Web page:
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Influence of carbon nanotube length on toxicity to zebrafish embryos
Link to Journal Abstract
There is currently a large difference of opinion in nanotoxicology studies of nanomaterials. There is concern about why some studies have indicated that there is strong toxicity, while others have not. In this study, the length of carbon nanotubes greatly affected their toxicity in zebrafish embryos. Multiwalled carbon nanotubes (MWCNTs) were sonicated in a nitric acid solution for 24 hours and 48 hours. The modified MWCNTs were tested in early developing zebrafish embryo. MWCNTs prepared with the longer sonication time resulted in severe developmental toxicity; however, the shorter sonication time did not induce any obvious toxicity in the tested developing zebrafish embryos. The cellular and molecular changes of the affected zebrafish embryos were studied and the observed phenotypes scored. This study suggests that length plays an important role in the in vivo toxicity of functionalized CNTs. This study will help in furthering the understanding on current differences in toxicity studies of nanomaterials.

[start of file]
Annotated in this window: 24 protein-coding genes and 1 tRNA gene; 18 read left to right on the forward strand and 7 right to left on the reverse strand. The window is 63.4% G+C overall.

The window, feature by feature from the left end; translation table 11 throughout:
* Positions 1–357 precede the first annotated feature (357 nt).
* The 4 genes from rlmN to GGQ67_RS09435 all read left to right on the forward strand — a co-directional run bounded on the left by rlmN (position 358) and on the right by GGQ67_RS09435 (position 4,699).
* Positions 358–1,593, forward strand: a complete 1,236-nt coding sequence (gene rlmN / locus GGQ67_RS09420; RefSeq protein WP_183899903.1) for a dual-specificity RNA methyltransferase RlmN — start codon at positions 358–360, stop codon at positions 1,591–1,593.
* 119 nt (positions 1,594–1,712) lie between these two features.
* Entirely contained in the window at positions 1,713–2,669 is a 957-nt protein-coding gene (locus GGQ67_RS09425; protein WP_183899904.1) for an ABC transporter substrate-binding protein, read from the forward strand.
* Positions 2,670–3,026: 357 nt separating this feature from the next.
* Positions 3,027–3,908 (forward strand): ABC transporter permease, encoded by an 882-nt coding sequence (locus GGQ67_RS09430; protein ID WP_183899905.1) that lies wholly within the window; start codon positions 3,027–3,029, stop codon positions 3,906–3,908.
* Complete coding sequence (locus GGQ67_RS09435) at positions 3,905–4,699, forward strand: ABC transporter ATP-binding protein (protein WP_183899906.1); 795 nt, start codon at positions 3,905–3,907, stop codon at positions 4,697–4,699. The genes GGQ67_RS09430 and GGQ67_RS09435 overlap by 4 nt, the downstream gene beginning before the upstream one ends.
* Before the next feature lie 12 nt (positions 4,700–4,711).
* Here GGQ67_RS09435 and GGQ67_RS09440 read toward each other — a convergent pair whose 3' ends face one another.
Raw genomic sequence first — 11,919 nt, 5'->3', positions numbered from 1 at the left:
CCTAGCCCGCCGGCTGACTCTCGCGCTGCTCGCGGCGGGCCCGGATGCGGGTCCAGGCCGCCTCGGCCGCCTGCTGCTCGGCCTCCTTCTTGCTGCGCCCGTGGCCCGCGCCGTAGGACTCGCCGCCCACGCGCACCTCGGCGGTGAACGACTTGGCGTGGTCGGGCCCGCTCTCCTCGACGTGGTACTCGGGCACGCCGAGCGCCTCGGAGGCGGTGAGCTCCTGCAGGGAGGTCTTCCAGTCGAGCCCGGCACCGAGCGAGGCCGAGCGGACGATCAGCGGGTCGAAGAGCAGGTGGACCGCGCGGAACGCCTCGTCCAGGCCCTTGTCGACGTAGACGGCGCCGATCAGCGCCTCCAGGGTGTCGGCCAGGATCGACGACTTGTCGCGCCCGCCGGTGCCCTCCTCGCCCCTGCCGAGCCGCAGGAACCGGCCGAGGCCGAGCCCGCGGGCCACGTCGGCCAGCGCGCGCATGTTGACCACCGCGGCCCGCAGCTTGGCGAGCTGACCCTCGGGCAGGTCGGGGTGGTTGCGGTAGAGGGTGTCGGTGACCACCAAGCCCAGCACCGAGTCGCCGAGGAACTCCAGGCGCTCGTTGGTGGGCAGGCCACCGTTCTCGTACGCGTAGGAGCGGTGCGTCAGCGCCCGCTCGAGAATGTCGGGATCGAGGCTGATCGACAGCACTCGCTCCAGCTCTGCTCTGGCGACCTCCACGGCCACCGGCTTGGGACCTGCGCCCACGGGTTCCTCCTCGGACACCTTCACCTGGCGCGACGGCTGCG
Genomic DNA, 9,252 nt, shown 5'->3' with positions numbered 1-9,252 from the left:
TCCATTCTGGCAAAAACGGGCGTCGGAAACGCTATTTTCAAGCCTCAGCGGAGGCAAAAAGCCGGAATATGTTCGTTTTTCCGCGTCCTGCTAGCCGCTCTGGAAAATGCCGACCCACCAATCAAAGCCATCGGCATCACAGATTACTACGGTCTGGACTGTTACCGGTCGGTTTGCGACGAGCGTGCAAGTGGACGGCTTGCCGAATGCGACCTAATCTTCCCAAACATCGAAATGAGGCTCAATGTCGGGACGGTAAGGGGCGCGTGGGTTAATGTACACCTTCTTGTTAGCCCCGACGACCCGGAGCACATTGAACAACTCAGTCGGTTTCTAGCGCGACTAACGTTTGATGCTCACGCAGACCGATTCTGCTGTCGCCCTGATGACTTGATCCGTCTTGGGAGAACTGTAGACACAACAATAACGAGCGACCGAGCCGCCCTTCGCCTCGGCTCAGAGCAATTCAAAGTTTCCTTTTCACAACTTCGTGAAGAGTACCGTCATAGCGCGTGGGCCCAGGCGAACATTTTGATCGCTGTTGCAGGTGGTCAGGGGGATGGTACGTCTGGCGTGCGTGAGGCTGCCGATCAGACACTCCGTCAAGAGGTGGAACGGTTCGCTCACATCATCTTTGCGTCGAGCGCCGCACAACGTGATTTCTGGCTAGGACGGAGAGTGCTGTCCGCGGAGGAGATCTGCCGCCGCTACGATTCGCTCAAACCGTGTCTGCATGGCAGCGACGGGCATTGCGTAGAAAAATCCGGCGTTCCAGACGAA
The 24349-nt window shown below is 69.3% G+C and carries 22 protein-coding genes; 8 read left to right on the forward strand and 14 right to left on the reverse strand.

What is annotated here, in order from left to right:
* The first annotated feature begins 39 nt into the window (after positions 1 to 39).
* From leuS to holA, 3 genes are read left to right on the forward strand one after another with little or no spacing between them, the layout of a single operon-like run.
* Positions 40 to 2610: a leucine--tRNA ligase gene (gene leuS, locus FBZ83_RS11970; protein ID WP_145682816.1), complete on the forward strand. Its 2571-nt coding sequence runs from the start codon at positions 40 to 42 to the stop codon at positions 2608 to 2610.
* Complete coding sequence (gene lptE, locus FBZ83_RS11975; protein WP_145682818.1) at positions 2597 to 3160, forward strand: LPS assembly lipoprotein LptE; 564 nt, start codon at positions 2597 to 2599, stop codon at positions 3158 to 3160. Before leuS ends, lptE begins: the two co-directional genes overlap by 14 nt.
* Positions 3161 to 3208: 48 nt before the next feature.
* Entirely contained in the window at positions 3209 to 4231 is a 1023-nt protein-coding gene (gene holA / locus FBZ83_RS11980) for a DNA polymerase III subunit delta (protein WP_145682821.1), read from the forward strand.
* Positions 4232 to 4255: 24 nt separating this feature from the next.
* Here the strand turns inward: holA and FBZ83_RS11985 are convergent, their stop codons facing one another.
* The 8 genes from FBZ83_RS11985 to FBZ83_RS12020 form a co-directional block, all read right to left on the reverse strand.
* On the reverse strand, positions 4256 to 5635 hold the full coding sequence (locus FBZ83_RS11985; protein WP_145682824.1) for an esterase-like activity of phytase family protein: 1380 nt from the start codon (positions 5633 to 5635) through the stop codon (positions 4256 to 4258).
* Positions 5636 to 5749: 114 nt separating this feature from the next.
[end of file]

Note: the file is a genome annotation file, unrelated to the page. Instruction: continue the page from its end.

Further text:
In this study, the effect of length of carbon nanotubes on their toxicity in zebrafish embryos was investigated. The cellular and molecular changes of the affected zebrafish embryos were studied and the observed phenotypes scored.
Peer Reviewed Journal Article
Exposure Or Hazard Target
Method Of Study
Environmental Fate and Transport
Risk Exposure Group
International Journal of Nanomedicine, 2012, 7: 3731-3739
International Journal of Nanomedicine
Cheng J, Cheng SH
Last updated on August 30, 2012
This work is supported in part by the Nanoscale Science and Engineering Initiative of the National Science Foundation
under NSF Award Number EEC-0118007.
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